Outdoor air pollution and incidence of ischemic and hemorrhagic stroke : a small area level ecological study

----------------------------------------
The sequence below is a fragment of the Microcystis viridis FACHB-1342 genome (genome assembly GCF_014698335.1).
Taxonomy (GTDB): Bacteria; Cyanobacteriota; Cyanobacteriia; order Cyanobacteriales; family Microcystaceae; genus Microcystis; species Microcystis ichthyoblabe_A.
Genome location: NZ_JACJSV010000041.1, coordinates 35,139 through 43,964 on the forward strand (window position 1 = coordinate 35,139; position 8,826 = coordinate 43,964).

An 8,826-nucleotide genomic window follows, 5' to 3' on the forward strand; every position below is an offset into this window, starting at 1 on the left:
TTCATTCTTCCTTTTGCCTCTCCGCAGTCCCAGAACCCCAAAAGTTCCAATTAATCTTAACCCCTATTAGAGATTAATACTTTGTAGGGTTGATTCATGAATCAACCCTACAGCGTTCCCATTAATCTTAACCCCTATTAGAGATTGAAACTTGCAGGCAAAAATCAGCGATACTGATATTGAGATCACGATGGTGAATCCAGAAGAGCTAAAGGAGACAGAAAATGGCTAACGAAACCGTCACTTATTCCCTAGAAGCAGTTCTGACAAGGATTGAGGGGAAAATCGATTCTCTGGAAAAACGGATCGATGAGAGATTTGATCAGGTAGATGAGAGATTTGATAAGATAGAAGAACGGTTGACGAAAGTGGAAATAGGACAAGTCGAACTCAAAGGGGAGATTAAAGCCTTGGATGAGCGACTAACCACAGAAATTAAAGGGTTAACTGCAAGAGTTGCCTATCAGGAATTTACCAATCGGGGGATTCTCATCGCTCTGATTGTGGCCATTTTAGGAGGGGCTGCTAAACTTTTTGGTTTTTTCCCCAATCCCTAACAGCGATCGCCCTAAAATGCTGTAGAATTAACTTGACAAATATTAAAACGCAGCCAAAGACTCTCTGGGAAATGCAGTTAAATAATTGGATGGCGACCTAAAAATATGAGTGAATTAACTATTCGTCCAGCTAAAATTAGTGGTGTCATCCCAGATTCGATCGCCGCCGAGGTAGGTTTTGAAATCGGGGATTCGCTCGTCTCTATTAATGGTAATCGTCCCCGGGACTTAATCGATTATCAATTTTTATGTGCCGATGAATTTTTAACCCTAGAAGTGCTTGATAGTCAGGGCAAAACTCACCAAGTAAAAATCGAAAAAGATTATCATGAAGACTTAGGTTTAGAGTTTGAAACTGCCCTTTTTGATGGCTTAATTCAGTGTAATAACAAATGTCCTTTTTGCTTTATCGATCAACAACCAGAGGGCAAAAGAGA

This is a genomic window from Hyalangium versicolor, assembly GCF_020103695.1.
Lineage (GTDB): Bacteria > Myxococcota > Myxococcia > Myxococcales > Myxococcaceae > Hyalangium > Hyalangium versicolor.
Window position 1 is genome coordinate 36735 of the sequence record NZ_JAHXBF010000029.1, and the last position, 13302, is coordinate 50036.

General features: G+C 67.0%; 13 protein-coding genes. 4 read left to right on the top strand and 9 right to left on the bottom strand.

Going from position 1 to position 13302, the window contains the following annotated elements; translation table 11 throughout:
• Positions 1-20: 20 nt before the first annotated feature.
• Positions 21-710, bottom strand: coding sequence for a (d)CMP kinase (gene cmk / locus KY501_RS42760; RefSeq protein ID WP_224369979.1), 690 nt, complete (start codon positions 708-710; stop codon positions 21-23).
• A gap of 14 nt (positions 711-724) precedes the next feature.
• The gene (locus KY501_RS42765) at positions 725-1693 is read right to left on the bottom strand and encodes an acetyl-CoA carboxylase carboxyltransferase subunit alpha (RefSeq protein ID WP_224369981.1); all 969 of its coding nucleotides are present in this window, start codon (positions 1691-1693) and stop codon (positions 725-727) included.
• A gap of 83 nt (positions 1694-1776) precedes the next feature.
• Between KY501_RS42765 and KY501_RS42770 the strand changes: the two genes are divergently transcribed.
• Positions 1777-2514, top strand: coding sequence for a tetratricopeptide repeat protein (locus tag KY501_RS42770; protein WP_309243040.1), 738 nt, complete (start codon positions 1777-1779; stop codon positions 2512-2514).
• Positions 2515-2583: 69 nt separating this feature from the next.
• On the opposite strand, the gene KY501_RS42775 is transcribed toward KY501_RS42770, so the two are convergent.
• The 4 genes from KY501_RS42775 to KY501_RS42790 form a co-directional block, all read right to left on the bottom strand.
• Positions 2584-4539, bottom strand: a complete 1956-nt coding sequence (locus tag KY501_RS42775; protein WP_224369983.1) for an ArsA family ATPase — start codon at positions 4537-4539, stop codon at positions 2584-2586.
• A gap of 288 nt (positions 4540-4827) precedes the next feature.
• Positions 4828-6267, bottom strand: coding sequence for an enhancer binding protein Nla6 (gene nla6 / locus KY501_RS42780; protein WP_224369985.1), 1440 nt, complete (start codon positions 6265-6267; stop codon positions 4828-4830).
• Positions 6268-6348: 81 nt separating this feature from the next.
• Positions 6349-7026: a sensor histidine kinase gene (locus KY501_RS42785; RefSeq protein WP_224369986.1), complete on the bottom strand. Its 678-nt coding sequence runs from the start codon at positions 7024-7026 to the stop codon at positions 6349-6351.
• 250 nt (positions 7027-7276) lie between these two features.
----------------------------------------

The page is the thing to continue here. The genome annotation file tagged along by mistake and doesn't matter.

Background and Purpose—Evidence linking outdoor air pollution and incidence of stroke is limited. We examined effects of outdoor air pollution on the incidence of ischemic and hemorrhagic stroke at the population level focusing on middle-aged and older people. Methods—We used a small-area level ecological study design and a stroke register set up to capture all incident cases of first-ever stroke occurring in a defined geographical area in south London (948 census output areas) where road traffic contributes to spatial variation in air pollution. Population-weighted averages were calculated for output areas using outdoor nitrogen dioxide and PM10 concentrations modeled at a 20-m resolution. Results—There were 1832 ischemic and 348 hemorrhagic strokes in 1995 to 2004 occurring among a resident population of 267 839. Mean (SD) concentration was 25.1 (1.2) μg/m3 (range, 23.3–36.4 μg/m3) for PM10 and 41.4 (3.0) μg/m3 (range, 35.4–68.0 μg/m3) for nitrogen dioxide. For ischemic stroke, adjusted rate ratios per 10-μg/m3 increase, for all ages, 40 to 64 and 65 to 79 years, respectively, were 1.22 (0.77–1.93), 1.12 (0.55–2.28), and 1.86 (1.10–3.13) for PM10 and 1.11 (0.93–1.32), 1.13 (0.86–1.50), and 1.23 (0.99–1.53) for nitrogen dioxide. For hemorrhagic stroke, the corresponding rate ratios were 0.52 (0.20–1.37), 0.78 (0.17–3.51), and 0.51 (0.12–2.22) for PM10 and 0.86 (0.60–1.24), 1.12 (0.66–1.90), and 0.78 (0.44–1.39) for nitrogen dioxide. Conclusions—Although there was no significant association between outdoor air pollutants and ischemic stroke incidence for all ages combined, there was a suggestion of increased risk among people aged 65 to 79 years. There was no evidence of increased incidence in hemorrhagic stroke.